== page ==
MIAMI – After the public address announcer at AmericanAirlines Arena butchered his name, Dewan Huell walked over and quietly but firmly explained how to pronounce it correctly.
If Huell has his way, all basketball fans will soon know how to say his name. (It’s duh-WAWN, by the way.)
After all, Huell, a 6-10, 215-pound power forward for Miami Norland, is ranked among the top 25 seniors in the nation – No. 21 by ESPN.com and No. 23 by Rivals.com.
Huell recently signed with the University of Miami, joining a Hurricanes recruiting class that ESPN.com ranks as the ninth-best in the nation – one spot ahead of North Carolina.
“I like everything about his game,” Hurricanes coach Jim Larranaga said of Huell. “I would classify him as a very athletic four man who runs the floor well, takes the ball to the basket and has great hands.”
In the game at AmericanAirlines Arena as part of the Hoophall Miami Invitational, Huell had 25 points and 12 rebounds in a 57-52 win against reigning Florida Class 8A state champion Wellington.
Norland has won four consecutive Class 6A state championships. The Florida record for consecutive state titles is five, held by Jacksonville’s Arlington Country Day (2005-2009) and Malone (1994-1998).
ACD, amid accusations of rule-breaking recruiting violations, was later suspended by the Florida High School Activities Association, and Malone played in the smallest classification in the state.
Norland, a large public school, hasn’t had a whiff of controversy, building its program primarily on defense.
The architect of Norland basketball is coach Lawton Williams III, who has been there for all six Vikings championships, dating back to 2006.
“We play hard – we’re tough,” Huell said when asked to identify Norland’s core characteristics. “We have shooters, we have big guys, and we play defense.”
Larranaga, who started recruiting Huell when he was a freshman, agrees with that assessment.
“What separates (Huell) from a lot of big guys is that he’s terrific defensively,” Larranaga said. “He’s very active. He can guard his own man, he can guard ball screens, he can block shots …
“Most high school players who are highly recruited are very offensive-minded and have a lot to learn defensively when they get to college. They don’t know how hard you have to play.
“That’s not true (with Huell) – the whole Norland team plays extremely hard. (Huell) is going to be very prepared to come in and make an immediate impact.”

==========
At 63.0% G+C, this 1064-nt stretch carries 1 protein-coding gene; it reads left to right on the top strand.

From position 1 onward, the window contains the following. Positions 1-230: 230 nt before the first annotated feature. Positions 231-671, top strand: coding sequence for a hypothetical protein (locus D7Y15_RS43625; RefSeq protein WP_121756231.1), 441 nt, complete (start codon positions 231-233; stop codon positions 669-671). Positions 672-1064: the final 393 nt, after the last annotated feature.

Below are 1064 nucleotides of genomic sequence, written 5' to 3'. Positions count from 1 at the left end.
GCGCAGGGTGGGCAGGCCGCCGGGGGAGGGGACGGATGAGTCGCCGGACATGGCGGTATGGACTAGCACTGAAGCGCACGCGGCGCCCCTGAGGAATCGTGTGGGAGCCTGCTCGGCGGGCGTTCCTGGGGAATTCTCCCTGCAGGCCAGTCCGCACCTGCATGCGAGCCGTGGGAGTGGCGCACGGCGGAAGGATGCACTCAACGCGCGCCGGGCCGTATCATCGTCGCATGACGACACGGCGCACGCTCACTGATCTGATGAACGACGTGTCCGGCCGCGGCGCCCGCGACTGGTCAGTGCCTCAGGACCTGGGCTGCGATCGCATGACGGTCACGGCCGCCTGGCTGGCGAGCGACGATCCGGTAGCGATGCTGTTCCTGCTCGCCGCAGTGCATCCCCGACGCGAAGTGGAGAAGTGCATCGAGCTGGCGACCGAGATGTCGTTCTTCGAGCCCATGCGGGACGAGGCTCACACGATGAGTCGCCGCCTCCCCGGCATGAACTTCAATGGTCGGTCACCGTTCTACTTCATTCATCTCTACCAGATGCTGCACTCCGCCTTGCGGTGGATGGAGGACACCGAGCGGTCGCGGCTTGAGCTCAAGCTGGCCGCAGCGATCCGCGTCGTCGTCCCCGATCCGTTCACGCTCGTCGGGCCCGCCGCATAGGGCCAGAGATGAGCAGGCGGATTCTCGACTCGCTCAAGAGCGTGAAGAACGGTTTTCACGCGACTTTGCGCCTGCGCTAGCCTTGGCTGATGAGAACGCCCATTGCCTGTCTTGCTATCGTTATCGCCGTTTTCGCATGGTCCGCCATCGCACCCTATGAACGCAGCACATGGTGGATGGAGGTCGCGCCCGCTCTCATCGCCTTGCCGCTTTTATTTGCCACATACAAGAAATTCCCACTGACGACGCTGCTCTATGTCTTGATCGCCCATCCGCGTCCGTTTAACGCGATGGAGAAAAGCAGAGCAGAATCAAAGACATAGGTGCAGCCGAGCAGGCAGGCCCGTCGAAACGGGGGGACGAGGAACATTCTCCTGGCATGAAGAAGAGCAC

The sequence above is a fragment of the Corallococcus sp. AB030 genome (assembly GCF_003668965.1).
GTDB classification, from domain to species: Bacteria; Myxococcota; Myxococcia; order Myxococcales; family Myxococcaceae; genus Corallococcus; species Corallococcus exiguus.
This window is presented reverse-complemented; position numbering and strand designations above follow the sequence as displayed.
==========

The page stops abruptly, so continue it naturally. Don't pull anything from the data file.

Huell, who averaged 19.2 points and 9.1 rebounds last season, has been a Norland starter since his freshman season.
Williams had met Huell one year prior to that, and his immediate reaction had to do with the youngster’s physique.
“I saw how skilled he was but also how skinny and slight he was,” Williams said. “He has gotten bigger, stronger and tougher.”
Huell still has a long way to go to fill out his lanky frame, and that was one of the things that attracted him to the Hurricanes. He is convinced the ‘Canes have the right stuff to develop him, both in terms of the weight room and his on-court skills. And it didn’t hurt the Canes’ chances with Huell when they won the 2013 ACC title.
“I thought it was a good team back when they had Shane Larkin,” Huell said of the top playmaker on that team. “(Miami) fits my style of play. They play fast – a lot of possessions, up and down.”
Huell, who has a 3.1 grade-point average and plans on majoring in sports management, was smart to notice Larkin. Huell also said current ‘Canes Angel Rodriguez and Ja’Quan Newton were the players he most bonded with during his official visit to Miami.
Larkin, Rodriguez and Newton are all point guards, showing Huell knows how to make nice with the players in charge of distributing the basketball.
That type of intelligence bodes well for Huell’s career at Miami, where the ‘Canes are on a recruiting roll. They have a 2016 recruiting class that also includes 6-4 shooting guard Bruce Brown and 6-11 center Rodney Miller.
Brown is ranked No. 30 nationally by ESPN.com, and Miller is No. 114 by Rivals.com. Brown is expected to join Huell as a more immediate contributor while Miller might take a bit longer to develop.
The ‘Canes have two scholarships available for the signing period that begins in April, but, for now, Larranaga is thrilled with his class and said it was especially important to get Huell because of his local ties.
“At my press conference in 2011 (upon) accepting the (Miami) job, I expressed the importance of recruiting Florida,” Larranaga said. “We spent a lot of time those first few years laying the groundwork.”
Larkin and current starting center Tonye Jekiri were two Florida kids that came out of that work, and Huell is yet another.
Larranaga credited associate head coach Chris Caputo for building the relationships that led to those signing successes.
“Chris has known Lawton Williams for about 10 years – five years before we even came here,” Larranaga said. “We recognized Dewan’s talent as a ninth-grader. We knew he was going to be tall and athletic.”
Williams said he was not at all surprised Miami landed Huell.
“They were at the school,” Williams said. “They called. They worked.”
And that, in essence, is what made the relationship between Huell and Miami click – a hard-working player committing to a hard-working coaching staff.
All that’s left to do now is to make Dewan Huell a household name.